Hong Kong’s anti-corruption watchdog arrested activist Avery Ng on Monday for allegedly disclosing the identity of a person that it is investigating.

Ng, chair of the pro-democracy League of Social Democrats, was accused of violating a law that prohibits anyone from disclosing to the public the identity of people being investigated by the Independent Commission Against Corruption (ICAC).

Avery Ng
Avery Ng. File Photo: League of Social Democrats.

Last April, local media alleged that Permanent Secretary for Home Affairs Betty Fung Ching Suk-yee had a conflict of interest when exchanging properties with a tycoon and benefiting from the price difference.

Ng reported to the ICAC following news reports and was later invited to the ICAC offices to give a testimony. He told the press at the time that he could not disclose anything, except that he hoped Fung would give a public explanation, Oriental Daily reported.

The 40-year-old activist was arrested on Monday morning for his remarks and taken to the the Eastern Magistrates’ Courts in the afternoon. Ng’s party colleagues – including lawmaker “Long Hair” Leung Kwok-hung – turned up in support of the embattled activist.

“Since the Legislative Council elections last September, it is the third time law enforcement agents have searched my home and arrested me. They keep coming up with charges that are just excuses,” Ng said following his arrest.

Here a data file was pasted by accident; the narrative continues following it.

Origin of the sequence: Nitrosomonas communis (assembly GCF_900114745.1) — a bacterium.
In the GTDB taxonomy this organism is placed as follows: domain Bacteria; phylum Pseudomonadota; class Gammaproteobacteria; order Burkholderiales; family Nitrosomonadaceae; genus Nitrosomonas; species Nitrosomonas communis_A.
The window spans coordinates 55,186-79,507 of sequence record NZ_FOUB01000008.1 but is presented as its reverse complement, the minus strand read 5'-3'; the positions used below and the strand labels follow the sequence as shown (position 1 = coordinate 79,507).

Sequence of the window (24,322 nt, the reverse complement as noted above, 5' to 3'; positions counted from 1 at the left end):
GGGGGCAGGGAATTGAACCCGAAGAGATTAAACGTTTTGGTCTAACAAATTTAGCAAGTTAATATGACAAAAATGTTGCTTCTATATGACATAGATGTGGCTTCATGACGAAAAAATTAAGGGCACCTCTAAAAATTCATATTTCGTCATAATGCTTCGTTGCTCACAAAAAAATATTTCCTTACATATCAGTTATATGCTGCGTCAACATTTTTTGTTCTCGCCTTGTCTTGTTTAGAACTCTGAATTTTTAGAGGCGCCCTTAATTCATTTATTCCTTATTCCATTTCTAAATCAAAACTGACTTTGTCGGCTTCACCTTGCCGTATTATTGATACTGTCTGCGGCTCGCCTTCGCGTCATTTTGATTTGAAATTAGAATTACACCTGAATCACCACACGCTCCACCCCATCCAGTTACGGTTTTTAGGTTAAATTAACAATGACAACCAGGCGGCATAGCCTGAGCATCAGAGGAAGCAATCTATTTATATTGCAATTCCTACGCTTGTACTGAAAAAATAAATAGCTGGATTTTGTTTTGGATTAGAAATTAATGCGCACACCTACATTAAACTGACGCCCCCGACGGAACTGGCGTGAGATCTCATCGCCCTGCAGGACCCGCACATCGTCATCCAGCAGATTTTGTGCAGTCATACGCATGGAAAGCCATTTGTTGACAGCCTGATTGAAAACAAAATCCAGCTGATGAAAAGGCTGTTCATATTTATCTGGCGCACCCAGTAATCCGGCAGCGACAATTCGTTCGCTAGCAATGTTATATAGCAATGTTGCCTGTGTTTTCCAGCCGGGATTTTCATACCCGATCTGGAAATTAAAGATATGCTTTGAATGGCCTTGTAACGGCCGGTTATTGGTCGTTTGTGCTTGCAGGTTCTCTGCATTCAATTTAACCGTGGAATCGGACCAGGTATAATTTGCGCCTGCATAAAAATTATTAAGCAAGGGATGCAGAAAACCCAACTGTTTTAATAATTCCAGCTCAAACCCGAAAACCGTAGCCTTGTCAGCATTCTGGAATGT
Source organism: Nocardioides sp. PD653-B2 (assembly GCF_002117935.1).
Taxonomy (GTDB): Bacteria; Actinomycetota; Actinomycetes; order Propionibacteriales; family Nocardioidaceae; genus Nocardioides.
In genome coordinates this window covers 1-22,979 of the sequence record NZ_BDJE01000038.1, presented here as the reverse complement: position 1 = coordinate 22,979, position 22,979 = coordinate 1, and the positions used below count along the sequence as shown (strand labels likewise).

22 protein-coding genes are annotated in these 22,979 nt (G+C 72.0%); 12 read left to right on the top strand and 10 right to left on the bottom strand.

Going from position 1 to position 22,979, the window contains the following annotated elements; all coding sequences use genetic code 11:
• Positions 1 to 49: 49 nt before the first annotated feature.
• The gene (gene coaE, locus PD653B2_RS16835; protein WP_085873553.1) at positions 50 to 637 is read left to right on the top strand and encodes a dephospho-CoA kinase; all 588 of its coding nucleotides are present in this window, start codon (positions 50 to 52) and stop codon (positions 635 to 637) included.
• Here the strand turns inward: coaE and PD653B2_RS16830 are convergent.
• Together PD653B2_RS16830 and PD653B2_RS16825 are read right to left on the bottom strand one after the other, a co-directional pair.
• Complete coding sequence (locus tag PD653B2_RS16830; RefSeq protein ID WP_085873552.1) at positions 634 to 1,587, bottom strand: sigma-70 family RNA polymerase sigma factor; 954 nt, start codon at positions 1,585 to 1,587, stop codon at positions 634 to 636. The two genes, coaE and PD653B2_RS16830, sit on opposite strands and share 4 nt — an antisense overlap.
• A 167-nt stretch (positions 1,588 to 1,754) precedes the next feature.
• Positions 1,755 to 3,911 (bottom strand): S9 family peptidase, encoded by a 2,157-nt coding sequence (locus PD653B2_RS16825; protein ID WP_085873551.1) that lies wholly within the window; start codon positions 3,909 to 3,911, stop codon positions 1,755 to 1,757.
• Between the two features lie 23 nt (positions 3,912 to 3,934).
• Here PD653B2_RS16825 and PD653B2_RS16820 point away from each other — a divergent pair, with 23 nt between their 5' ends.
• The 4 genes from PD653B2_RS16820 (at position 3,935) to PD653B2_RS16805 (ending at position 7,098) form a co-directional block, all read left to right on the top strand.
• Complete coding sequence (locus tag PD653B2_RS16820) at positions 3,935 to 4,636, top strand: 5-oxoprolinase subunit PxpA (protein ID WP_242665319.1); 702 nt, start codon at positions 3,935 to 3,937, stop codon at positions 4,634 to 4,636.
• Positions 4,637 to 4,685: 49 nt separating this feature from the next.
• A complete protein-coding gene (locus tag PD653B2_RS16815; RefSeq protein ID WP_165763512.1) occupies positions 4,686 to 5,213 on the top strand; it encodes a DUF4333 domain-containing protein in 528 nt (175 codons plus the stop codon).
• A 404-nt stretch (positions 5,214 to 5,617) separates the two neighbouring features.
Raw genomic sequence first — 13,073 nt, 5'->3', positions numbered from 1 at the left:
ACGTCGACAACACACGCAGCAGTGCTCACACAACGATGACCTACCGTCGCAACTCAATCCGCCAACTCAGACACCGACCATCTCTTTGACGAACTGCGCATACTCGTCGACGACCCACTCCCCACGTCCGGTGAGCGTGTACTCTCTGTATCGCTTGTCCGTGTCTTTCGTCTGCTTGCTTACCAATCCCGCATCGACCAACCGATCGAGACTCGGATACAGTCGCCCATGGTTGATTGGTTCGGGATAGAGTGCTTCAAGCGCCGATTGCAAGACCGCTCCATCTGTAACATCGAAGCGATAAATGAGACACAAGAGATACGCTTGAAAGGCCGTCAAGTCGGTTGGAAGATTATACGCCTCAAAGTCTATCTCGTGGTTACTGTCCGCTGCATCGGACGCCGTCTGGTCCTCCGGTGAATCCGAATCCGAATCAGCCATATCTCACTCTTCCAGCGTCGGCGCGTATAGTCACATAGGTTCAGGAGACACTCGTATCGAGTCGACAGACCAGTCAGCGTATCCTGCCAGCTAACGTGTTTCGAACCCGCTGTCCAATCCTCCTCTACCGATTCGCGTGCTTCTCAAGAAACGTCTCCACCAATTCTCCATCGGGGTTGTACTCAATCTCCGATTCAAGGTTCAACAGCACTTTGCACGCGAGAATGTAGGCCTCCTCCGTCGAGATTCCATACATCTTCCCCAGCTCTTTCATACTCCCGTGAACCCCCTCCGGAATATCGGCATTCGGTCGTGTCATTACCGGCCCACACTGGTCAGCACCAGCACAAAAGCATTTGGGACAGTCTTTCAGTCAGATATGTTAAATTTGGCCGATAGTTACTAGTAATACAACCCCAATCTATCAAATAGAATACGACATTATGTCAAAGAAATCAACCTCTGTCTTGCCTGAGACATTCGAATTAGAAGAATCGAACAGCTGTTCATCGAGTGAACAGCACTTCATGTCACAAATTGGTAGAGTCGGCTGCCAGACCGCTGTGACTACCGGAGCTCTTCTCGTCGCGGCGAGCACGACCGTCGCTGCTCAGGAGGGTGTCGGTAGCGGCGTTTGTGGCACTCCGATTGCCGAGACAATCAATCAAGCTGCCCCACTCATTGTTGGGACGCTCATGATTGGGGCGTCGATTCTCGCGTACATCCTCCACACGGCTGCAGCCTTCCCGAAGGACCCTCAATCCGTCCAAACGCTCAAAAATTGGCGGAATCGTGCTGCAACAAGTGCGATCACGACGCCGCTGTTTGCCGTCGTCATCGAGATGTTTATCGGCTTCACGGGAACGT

avery ng long hair
Avery Ng (second right) and others held a banner saying “There are no shortage of charges if you want to indict someone.” Photo: League of Social Democrats, via Facebook.

“The Chinese Communist Party will not allow Hong Kong to have a breathing space. But sorry, I’m not easily defeated. The more oppressive you are, the more determined I am, and the more resistance I will commit myself to,” he added.

The ICAC confirmed on Monday that Ng was arrested and charged with three counts of disclosing to the public the identity of persons under investigation, an offence under section 30 of the Prevention of Bribery Ordinance.

The offence carries a maximum penalty of a HK$20,000 fine and a year behind bars.

The court will hear the case on May 8. Ng has been released on bail.

Ellie Ng has written for Foreign Policy, the Daily Telegraph, Global Voices Online and others.